Apple is charging employees to get their feedback on Apple Arcade

Apple is charging employees to get their feedback on Apple Arcade
Back in March, Apple introduced its new Apple Arcade service. For a yet to be decided monthly fee ($4.99, $9.99?) subscribers will be able to choose from over 100 new mobile games. Apple says that it expects to launch Arcade this fall, but in the meantime, the company is giving employees a preview of the service. According to 9to5Mac, those toiling for the tech giant are getting a one-month free trial; once the trial period expires, they are paying 49 cents a month to test early builds of some of the games that will be offered to subscribers once the platform launches. This early access program is expected to end once the final version of iOS 13 drops.

The games that are available for the early access program include Way of the Turtle, Down in Bermuda, Hot Lava, Sneaky Sasquatch, Kings of the Castle, Frogger in Toy Town and Lame Game 2. Apple Arcade will allow subscribers to play any title available for as long as they want, and players can switch devices from the iPhone to an iPad, a Mac and Apple TV without missing a beat. Users will also be able to play games while offline and a family with up to six members will be able to share a family subscription. Because players will be paying monthly, there are no in-app purchases offered.

Apple has reportedly spent $500 million on Apple Arcade

After iPhone shipments peaked in 2015 at 231.22 million units, the company decided to focus on its services unit. This was a smart move because many of the businesses under the services umbrella, like Apple Music and Apple News+, require recurring payments from subscribers. And these businesses are less reliant on new iPhone sales, depending instead on the large number of active iPhone users which at last count totaled 900 million people. The company has targeted $50 billion in services revenue by 2020 which would be twice the $25 billion that the division grossed in 2016. For the recently announced fiscal third quarter, covering April through June, the services unit took in a record $11.5 billion in revenue. That is a 12.7% year-over-year gain from the $10.2 billion that the division took in during the same quarter in 2018. Overall, the services unit is Apple's second-largest business unit and is it's most profitable. The success or failure of Apple Arcade will go a long way toward determining whether Apple meets its $50 billion revenue goal next year.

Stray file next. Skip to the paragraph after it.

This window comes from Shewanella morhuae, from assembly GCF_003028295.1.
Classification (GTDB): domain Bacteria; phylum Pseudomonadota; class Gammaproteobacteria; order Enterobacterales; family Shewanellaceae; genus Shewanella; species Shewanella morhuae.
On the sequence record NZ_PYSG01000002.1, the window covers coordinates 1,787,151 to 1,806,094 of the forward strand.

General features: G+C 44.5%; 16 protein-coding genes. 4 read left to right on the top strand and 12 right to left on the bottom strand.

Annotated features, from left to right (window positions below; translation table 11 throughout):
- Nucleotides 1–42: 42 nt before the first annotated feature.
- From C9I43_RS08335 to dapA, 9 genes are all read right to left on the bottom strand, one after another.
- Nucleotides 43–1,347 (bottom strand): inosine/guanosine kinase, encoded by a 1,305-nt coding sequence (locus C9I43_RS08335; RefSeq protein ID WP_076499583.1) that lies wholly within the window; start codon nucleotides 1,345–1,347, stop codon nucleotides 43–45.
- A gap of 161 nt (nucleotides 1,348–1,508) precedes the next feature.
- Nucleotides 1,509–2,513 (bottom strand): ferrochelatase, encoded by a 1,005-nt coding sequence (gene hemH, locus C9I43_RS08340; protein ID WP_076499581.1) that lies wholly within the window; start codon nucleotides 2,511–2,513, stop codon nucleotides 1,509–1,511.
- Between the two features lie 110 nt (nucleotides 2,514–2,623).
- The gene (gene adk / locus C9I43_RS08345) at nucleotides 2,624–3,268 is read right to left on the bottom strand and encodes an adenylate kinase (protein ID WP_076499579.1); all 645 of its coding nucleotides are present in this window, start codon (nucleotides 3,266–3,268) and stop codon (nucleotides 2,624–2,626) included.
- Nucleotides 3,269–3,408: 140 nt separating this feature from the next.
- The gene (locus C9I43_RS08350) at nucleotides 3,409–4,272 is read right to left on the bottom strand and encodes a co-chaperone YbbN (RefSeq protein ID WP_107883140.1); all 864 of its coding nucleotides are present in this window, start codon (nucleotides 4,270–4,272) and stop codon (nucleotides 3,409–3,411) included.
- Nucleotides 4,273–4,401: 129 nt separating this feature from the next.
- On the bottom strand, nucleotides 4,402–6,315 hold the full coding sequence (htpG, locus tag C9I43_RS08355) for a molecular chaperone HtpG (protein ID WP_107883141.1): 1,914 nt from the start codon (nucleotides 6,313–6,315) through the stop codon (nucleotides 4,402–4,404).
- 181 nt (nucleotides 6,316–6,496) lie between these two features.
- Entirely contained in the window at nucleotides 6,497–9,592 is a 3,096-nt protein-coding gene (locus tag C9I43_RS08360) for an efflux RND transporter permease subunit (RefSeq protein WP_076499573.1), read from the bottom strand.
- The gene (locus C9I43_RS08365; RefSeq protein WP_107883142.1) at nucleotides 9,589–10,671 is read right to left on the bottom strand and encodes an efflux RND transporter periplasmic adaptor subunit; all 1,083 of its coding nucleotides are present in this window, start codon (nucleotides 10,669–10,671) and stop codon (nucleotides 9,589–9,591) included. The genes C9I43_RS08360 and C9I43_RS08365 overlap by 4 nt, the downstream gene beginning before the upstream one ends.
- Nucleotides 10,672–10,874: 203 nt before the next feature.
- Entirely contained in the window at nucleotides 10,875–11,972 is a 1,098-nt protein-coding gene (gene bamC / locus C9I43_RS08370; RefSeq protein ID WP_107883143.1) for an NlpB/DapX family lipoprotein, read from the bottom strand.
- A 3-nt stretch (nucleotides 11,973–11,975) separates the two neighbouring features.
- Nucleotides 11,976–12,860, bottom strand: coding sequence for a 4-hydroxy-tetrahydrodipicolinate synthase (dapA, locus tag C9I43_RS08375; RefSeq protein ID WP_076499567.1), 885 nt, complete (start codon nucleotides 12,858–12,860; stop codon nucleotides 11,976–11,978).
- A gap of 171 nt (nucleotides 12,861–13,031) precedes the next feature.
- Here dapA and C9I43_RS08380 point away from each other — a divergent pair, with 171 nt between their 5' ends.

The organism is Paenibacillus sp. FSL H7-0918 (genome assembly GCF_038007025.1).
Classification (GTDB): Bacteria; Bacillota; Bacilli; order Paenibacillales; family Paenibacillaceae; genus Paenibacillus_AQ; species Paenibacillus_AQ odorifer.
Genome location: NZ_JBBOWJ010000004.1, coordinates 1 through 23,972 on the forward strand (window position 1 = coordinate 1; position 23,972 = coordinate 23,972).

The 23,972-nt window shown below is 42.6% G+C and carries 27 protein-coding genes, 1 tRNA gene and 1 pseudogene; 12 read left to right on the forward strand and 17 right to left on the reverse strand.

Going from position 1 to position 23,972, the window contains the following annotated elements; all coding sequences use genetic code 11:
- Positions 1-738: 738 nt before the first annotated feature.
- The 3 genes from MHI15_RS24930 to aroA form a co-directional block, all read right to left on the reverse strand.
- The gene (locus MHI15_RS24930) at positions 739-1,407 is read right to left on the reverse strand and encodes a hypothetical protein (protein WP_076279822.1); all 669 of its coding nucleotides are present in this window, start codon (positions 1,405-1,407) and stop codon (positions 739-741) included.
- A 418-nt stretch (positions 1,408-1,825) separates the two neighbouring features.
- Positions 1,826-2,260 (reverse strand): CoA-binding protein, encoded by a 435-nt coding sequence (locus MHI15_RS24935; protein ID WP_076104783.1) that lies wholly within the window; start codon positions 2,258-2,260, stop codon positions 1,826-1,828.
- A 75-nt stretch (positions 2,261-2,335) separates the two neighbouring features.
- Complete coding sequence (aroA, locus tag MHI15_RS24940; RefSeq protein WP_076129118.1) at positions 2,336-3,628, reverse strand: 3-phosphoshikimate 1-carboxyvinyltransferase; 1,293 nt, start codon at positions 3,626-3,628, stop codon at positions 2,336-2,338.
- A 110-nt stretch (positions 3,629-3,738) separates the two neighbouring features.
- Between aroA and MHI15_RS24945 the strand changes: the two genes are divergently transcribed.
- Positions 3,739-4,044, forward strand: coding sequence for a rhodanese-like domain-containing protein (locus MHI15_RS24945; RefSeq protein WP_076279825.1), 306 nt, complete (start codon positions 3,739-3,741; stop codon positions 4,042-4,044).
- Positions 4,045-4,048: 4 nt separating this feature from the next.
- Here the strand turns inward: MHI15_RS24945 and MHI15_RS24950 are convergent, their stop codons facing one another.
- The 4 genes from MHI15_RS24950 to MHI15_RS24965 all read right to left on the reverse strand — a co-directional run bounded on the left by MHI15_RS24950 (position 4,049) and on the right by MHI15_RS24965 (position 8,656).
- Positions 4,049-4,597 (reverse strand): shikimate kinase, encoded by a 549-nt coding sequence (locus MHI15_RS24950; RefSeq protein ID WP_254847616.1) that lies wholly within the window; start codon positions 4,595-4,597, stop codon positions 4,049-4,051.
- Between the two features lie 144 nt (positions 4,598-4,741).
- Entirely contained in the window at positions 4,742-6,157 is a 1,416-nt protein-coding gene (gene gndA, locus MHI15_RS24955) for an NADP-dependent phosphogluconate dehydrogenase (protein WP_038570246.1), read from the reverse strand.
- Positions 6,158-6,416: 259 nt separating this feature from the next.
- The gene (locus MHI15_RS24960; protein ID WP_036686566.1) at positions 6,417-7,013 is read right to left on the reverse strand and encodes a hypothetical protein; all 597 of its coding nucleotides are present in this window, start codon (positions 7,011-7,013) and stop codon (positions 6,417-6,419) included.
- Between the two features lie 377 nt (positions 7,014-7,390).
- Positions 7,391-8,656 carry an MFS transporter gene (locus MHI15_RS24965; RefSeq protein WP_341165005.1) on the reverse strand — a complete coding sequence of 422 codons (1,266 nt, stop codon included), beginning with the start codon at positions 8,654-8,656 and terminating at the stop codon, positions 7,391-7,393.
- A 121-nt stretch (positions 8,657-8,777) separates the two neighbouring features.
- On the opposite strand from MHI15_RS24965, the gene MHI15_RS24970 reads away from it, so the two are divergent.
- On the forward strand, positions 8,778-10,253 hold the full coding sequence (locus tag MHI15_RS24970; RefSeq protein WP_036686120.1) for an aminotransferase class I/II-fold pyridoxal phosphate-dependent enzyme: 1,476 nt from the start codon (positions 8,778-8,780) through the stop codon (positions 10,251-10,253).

Earlier this year, a report claimed that Apple has spent $500 million on Apple Arcade; analysts at HSBC Bank see the subscription service generating $370 million in revenue next year before jumping to $2.7 billion by 2022 and a whopping $4.5 billion by 2024. The bank's analysis forecasts Apple Arcade having 29 million subscribers by 2024 with individual subscriptions costing $12.99 a month.

Besides paying the monthly subscription price, Arcade members are expected to shell out the cash required for them to pick up accessories for their Apple devices such as controllers. While subscribers will be able to navigate through Arcade games using the buttons on their iPhone, iPad or Mac, picking up an MFi (Made for iPhone, iPad) controller could make gameplay a little easier for some.

It seems a little strange that Apple is asking employees to pay 49 cents a month so that the company can collect feedback from them; after all, the point of the early access program is to find out where Apple and the game developers can make changes to improve the user experience. While we have no data revealing how many have signed up for the short-lived program, we'd bet that it was more than enough for Apple and its developer partners to get a good idea of the work that still needs to be done on Arcade before its launch.

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